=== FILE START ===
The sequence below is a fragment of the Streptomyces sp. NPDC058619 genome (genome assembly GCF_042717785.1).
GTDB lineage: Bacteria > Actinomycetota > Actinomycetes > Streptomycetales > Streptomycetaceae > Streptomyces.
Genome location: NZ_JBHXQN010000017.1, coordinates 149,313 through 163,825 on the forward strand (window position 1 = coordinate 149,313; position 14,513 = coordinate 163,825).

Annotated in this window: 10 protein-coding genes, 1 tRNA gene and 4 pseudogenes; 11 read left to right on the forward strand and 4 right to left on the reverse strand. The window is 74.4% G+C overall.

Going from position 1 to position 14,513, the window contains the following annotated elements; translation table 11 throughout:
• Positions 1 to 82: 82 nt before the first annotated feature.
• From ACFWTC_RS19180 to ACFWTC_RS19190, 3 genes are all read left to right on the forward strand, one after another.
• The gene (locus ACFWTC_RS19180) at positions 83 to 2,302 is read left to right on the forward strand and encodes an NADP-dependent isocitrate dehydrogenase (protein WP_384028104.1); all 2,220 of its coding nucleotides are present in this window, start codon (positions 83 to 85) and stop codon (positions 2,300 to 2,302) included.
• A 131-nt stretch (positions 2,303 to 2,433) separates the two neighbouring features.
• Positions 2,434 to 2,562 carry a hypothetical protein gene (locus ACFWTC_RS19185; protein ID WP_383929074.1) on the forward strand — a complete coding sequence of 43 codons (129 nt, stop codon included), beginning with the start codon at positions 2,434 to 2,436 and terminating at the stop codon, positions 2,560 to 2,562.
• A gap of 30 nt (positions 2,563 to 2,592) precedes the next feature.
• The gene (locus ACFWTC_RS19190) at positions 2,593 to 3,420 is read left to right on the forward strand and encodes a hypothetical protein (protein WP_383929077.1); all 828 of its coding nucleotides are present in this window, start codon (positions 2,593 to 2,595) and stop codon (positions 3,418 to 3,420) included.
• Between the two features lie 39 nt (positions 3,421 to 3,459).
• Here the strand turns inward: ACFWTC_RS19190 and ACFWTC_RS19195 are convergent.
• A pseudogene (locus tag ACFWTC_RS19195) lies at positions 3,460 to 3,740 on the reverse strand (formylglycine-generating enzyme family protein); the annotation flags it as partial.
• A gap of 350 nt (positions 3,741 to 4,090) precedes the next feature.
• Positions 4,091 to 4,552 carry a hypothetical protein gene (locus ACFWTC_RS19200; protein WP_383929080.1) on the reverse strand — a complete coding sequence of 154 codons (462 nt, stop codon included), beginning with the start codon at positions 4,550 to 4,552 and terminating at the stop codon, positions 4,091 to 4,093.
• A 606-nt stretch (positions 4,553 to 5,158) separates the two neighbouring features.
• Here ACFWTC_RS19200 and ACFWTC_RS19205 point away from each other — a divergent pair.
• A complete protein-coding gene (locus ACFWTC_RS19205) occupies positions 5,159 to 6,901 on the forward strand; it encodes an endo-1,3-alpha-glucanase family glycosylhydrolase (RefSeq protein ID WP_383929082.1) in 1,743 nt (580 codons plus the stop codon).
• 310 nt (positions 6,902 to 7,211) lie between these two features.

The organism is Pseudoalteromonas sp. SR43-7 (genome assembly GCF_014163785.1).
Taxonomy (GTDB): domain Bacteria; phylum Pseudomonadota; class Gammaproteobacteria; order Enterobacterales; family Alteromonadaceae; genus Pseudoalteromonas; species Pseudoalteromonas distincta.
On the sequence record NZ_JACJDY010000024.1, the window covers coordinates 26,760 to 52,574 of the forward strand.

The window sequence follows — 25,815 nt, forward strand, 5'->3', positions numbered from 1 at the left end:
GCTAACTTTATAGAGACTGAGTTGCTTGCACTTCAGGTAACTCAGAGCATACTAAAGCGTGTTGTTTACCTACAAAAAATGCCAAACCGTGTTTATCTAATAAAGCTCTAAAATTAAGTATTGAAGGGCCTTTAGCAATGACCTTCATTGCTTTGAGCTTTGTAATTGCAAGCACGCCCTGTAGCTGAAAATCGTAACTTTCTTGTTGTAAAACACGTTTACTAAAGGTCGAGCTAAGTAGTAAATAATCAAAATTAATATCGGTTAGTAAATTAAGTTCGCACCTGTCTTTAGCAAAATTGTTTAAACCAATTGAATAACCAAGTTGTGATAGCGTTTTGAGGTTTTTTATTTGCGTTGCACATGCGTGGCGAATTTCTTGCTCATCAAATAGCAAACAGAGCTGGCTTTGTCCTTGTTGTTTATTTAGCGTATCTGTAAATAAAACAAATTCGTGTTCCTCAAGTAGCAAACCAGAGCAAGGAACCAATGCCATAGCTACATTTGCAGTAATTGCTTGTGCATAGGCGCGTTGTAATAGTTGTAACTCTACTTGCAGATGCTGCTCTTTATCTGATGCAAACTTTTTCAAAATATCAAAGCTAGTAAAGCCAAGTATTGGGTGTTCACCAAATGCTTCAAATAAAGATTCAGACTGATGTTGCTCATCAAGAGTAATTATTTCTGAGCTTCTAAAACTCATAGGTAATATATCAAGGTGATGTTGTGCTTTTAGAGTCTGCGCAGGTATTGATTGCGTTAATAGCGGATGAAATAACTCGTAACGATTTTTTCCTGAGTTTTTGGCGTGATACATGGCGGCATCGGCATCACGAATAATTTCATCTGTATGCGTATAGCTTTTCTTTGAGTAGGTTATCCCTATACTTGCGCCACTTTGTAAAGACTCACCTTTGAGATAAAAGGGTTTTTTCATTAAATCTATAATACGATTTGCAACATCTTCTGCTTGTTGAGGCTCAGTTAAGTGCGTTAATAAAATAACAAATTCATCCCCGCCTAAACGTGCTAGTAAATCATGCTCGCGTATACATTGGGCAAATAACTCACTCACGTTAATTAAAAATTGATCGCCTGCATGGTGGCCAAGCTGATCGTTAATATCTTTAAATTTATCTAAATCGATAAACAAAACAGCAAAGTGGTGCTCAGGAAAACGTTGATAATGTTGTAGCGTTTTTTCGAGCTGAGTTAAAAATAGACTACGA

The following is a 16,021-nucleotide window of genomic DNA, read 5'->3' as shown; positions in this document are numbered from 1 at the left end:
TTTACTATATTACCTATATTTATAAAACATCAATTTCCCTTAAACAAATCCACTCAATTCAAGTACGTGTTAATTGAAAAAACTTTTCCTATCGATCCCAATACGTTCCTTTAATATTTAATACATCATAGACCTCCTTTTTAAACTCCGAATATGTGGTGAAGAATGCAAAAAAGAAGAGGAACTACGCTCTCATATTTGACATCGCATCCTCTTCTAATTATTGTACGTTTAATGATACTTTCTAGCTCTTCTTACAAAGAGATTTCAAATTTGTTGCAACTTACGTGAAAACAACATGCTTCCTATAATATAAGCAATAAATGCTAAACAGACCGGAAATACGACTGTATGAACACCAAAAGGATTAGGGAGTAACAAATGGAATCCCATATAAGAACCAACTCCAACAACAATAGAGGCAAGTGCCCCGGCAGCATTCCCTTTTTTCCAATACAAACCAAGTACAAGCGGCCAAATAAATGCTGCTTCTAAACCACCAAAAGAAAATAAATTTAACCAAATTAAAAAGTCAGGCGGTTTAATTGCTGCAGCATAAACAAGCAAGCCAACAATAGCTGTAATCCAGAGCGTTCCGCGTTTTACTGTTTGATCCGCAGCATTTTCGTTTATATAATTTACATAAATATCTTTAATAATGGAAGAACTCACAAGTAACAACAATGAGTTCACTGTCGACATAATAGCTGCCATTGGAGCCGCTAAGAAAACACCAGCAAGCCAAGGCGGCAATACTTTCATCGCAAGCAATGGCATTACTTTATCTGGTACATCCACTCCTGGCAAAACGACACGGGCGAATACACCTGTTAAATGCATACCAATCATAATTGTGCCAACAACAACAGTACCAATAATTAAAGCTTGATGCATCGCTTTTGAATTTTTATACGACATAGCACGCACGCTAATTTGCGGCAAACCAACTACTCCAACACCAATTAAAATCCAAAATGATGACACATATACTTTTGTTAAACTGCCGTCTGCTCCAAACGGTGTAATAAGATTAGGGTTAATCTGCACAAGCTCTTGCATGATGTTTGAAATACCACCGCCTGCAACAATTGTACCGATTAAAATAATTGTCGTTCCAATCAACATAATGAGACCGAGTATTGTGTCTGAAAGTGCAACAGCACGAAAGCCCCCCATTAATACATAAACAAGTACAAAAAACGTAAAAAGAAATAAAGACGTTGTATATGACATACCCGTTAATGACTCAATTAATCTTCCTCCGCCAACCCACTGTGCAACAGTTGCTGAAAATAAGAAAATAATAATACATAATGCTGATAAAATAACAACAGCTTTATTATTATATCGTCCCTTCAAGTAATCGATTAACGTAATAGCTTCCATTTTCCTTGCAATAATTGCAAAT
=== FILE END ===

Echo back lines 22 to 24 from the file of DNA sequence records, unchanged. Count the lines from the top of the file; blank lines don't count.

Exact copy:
The organism is Pseudoalteromonas sp. SR43-7 (genome assembly GCF_014163785.1).
Taxonomy (GTDB): domain Bacteria; phylum Pseudomonadota; class Gammaproteobacteria; order Enterobacterales; family Alteromonadaceae; genus Pseudoalteromonas; species Pseudoalteromonas distincta.
On the sequence record NZ_JACJDY010000024.1, the window covers coordinates 26,760 to 52,574 of the forward strand.